This morning Wired's website had posted an article (http://www.wired.com/dangerroom/2010/08/hp-holds-navy-n...) describing the history between the Navy and HP. The assertion is that HP, a corporate entity, has the Navy hostage by virtue of ownership of the Navy's military networks. While the argument is convincing enough, there are those who might argue that such things are better left to organizations who specialize in networking infrastructures like HP. Should government agencies build and maintain their own networks and have their own support staff to do so? Or should government agencies outsource these kinds of operations and minimize their own involvement in network maintenance and operations? What do you think?
Within the last 10 years all branches of the military have been outsourcing their technical people because of turn over rate. The military trains people up and has them for 3-4 years before that person realizes they can make more in the private sector. It takes a few years to bring someone up to speed on what's going on, plus all the security clearances required (Top Secret) to work on any kind of infrastructure within the military. Gaining Top Secret clearance in itself is worth a couple tens of thousands of dollars in the Metro DC area.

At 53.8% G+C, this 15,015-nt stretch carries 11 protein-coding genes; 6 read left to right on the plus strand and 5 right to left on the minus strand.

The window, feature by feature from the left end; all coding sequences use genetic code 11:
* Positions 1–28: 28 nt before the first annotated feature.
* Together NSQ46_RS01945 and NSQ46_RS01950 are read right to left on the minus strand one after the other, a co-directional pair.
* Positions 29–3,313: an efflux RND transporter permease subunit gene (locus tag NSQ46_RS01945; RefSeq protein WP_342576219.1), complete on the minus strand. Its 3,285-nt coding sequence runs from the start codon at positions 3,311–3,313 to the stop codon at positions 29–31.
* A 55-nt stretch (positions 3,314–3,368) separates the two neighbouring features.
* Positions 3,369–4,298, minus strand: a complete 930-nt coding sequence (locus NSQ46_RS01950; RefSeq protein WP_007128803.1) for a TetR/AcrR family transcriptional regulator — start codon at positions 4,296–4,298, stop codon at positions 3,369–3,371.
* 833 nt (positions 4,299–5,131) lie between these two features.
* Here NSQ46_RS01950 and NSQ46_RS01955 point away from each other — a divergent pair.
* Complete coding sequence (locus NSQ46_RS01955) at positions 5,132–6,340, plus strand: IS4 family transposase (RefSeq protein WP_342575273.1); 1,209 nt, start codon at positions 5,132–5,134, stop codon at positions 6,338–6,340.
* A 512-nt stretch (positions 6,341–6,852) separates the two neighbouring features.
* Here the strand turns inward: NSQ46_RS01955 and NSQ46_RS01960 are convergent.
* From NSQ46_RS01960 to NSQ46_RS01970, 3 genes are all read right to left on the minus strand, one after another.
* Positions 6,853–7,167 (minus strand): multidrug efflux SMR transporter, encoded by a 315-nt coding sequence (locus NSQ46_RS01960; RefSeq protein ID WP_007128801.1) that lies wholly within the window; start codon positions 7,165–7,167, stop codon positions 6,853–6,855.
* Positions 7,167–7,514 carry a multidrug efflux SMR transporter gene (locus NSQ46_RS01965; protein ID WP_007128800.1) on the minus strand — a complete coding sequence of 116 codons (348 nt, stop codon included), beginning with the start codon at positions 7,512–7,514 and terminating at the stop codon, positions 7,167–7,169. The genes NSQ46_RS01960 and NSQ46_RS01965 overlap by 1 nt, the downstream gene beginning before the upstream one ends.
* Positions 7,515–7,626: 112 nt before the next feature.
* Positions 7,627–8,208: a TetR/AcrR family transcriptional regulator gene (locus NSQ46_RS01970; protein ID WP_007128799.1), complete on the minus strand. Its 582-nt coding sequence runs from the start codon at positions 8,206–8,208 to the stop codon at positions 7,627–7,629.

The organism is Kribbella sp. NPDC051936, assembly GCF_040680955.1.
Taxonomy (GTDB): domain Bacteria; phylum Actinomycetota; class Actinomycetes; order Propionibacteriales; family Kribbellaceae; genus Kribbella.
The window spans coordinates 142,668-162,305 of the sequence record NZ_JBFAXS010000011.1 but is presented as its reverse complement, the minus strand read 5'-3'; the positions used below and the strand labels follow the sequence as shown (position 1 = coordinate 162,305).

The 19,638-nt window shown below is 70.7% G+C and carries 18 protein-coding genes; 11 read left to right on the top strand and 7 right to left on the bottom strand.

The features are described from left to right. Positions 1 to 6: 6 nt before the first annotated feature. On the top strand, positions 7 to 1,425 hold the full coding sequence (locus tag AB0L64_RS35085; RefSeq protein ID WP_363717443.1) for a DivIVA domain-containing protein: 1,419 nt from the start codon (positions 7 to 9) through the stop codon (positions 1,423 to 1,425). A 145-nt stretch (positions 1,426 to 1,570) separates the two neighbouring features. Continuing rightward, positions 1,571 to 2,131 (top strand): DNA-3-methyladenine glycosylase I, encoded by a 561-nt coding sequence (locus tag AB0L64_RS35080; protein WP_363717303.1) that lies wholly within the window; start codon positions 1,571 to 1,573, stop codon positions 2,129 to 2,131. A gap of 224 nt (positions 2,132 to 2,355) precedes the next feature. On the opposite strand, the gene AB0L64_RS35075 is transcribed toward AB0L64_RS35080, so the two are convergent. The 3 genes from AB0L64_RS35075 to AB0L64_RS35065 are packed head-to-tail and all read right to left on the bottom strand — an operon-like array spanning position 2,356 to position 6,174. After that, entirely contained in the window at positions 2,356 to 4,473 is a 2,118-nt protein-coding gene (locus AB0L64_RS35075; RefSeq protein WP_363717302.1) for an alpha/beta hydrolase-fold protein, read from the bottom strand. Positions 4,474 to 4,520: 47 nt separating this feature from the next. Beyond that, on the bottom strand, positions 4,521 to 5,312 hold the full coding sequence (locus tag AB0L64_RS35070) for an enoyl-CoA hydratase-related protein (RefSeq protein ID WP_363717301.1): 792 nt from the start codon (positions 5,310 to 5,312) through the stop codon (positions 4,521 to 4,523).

A well paid civilian contractor will know more and do more than a trained professional in the military. In a lot of cases, that military person leaves and goes to work for the civilian company like Lockheed Martin and continues the same job.
The turn over rate in the military is too high with skilled and technical people. The military has intentionally transistioned over to a contractor-based infrastructure.
While I do not generally disagree with your observations, the different military branches (in this case the Navy) want the exact opposite of what you described. There are career military personnel and there are a lot of folks who stay on longer than 3-4 years. I do not know what turnover rate is and I would be willing to bet you are right about making more in the private sector. However, wouldn't a privately managed network be much more secure than one which is outsourced? When I say more secure, I refer not to security in the terms we normally do but rather to keeping access to information to the military only.
If you read the wired article I referenced above, it is noted that the military had to pay HP just to look at network diagrams. This seems like a waste of taxpayer dollars to me and something to which they should have free access to. Perhaps there ought to be better controls in place to prevent such issues and perhaps the military could offer more competitive pay to keep good people within the ranks?